autumn 2022
SOA-2008 Minorities, Culture and Human Rights - 10 ECTS

Application deadline

Applicants from Nordic countries: 1 June for the autumn semester and 1 December for the spring semester.

Exchange students and Fulbright students: 1 October for the spring semester and 15 April for the autumn semester.

Type of course

Type of course

The course can be taken as a singular course.

Admission requirements

Admission requirementsApplication code (for Nordic students): 9199

Course content

Course contents

Cultural relativism, a key anthropological concept, holds that right and wrong are defined from within a cultural context and that it is not possible to develop moral principles that apply to all cultures and all situations. From this perspective, the notion of universal human rights, which apply in the same way to every human being, can be seen as an imposition of "western" values and standards upon the world. Anthropological debates about universalism vs cultural relativism have become more nuanced and sophisticated in recent decades. The relationship between collective and individual rights has also been an important focus. Anthropologists have applied the hallmark method of the discipline - long-term fieldwork and participant observation - to deepen understanding of the meaning of human rights at local, national, and international levels. Some have also engaged in activist research with communities, joining them in local and global struggles for minority rights.

This course will trace the anthropological debates about Human Rights, looking at theoretical concepts, juridical frameworks and international norms. We will discuss methodological approaches to the study of human rights and related ethical issues. The emphasis will be on minority rights, including indigenous peoples, national minorities, gender minorities and refugees - and the intersections of these categories.

Recommended prerequisites

SOA-1001 Understanding cultures. Introduction to Social Anthropology

Objectives of the course

Objective of the course

Successful completion of the course will lead to the following learning outcomes:


  • Basic understanding of the history of anthropological thought regarding Human Rights
  • Deep understanding of the concepts of Cultural Relativism and Universalism, and the balance between them, as they apply to Human Rights questions.
  • Have a good understanding of indigenous minority relations to majorities and governments.


  • Use of analytical tools to understand general processes of social categorisation and differentiation
  • To apply a comparative perspective to indigenous/minority conditions worldwide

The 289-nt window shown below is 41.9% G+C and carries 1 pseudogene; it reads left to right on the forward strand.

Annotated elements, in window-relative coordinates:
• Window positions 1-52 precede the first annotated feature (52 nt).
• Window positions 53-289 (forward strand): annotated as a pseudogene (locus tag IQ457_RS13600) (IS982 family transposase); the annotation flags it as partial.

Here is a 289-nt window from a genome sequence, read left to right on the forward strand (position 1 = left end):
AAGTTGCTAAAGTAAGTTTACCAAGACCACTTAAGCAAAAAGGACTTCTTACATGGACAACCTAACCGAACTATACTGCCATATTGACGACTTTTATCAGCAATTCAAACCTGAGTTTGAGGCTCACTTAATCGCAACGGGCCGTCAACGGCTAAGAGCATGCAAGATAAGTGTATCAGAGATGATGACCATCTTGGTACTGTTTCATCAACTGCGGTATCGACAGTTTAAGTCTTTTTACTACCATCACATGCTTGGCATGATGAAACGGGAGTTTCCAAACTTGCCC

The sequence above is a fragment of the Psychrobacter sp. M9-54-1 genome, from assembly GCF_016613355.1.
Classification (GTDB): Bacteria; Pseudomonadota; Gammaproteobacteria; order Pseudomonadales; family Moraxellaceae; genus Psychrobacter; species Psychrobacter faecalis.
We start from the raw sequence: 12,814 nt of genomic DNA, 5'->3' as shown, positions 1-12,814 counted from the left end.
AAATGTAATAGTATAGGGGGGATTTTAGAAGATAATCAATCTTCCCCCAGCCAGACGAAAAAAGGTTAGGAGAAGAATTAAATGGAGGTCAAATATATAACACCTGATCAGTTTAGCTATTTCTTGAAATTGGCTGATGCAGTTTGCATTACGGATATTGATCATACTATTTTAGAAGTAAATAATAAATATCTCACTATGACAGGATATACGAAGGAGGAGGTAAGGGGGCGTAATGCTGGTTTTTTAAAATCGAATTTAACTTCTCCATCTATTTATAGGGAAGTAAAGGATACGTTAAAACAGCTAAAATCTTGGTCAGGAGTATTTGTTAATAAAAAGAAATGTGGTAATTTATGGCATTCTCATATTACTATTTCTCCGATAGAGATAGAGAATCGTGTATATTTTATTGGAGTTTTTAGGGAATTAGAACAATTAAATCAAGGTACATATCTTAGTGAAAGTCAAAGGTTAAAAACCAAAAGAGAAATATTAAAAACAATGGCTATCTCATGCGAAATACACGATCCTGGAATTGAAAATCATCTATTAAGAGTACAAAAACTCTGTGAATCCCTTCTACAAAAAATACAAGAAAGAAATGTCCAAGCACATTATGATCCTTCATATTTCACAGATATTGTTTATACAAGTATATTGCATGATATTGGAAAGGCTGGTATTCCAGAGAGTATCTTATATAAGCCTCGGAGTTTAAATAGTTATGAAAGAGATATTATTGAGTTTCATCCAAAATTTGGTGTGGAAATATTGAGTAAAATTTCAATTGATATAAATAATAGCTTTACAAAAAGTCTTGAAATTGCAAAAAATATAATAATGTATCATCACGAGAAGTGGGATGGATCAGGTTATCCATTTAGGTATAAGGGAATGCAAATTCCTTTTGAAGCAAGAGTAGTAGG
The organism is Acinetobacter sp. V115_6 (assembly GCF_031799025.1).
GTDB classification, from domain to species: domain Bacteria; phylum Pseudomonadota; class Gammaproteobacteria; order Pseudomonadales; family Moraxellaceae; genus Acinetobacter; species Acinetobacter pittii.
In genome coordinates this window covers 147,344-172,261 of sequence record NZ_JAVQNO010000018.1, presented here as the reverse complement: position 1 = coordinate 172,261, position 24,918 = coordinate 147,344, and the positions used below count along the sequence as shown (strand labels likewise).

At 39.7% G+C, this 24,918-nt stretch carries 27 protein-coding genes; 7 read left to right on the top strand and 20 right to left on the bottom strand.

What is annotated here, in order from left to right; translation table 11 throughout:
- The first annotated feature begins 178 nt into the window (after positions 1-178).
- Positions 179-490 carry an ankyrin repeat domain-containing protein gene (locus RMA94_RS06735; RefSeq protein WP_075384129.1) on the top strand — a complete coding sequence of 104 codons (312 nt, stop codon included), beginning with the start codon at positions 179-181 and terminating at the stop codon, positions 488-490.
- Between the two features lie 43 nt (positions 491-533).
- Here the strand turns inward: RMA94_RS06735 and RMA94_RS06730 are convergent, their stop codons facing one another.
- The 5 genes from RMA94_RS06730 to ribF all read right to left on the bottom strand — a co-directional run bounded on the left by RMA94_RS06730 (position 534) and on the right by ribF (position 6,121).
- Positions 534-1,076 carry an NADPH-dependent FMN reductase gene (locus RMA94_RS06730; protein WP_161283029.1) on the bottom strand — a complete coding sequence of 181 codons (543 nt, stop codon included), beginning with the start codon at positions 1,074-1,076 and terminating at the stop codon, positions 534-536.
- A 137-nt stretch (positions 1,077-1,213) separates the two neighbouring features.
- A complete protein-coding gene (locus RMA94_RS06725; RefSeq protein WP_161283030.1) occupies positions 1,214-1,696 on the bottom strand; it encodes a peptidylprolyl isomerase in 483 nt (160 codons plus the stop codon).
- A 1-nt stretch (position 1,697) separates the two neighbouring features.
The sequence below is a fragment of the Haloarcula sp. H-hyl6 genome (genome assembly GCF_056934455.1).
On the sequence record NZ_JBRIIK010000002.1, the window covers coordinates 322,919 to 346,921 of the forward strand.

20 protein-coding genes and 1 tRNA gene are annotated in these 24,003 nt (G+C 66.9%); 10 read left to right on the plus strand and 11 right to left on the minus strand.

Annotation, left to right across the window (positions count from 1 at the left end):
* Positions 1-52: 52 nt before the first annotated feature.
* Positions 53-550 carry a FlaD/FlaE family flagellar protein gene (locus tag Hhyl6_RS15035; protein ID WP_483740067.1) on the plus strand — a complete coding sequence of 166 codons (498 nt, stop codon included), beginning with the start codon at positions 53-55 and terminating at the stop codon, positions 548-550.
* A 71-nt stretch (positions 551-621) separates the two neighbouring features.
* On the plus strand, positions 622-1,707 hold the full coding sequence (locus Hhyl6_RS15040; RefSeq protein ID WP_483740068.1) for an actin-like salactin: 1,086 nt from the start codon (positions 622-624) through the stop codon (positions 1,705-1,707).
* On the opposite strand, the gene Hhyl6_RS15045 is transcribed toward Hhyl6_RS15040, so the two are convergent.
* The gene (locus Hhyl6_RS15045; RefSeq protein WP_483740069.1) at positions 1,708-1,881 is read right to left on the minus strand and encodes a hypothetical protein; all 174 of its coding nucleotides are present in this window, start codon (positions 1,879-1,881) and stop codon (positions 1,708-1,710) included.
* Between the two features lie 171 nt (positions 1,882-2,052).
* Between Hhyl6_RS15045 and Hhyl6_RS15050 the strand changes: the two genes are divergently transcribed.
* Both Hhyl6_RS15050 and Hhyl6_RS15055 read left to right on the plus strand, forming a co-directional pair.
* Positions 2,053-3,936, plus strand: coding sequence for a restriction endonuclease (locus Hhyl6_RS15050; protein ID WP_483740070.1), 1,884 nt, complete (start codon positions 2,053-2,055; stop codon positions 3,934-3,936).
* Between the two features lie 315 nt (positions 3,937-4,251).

General competence:

  • Ability to apply all of these tools to global debates on Human Rights in general, and on specific cases involving indigenous/minority rights
  • Be able to reflect critically on debates regarding cultural relativism and universalism related to human rights
  • Ability to reflect on the strengths and weaknesses of Human Rights discourses for the prospects of indigenous peoples' self-determination, gender-based rights, and other minority rights cases.  

Language of instruction and examination

Language of instruction

The lectures and the exam questions will be given in English, but students will be allowed to answer the exam questions in Norwegian. Coursework-assignments can be writing in Norwegian or English.

Teaching methods

Teaching methods

8 lectures and 4 seminars, 2 hours each.  

Information to incoming exchange students

There are no academic prerequisites to add this module in your Learning Agreement

Do you have questions about this module? Please check the following website to contact the course coordinator for exchange students at the faculty:


Examination: Date: Duration: Grade scale:
Off campus exam 26.10.2022 09:00 (Hand out)
02.11.2022 13:00 (Hand in)
1 Weeks A–E, fail F

Coursework requirements:

To take an examination, the student must have passed the following coursework requirements:

Assignments Approved – not approved
UiT Exams homepage

More info about the coursework requirements

There will be two assignments during the course, both must be approved in order to take the final exam. The assignments may be written in either English or Norwegian. The students will receive all further details in class.

Re-sit examination

If the students get the grade F, a re-sit exam will be given the following semester.
  • About the course
  • Campus: Tromsø |
  • ECTS: 10
  • Course code: SOA-2008
  • Tidligere år og semester for dette emnet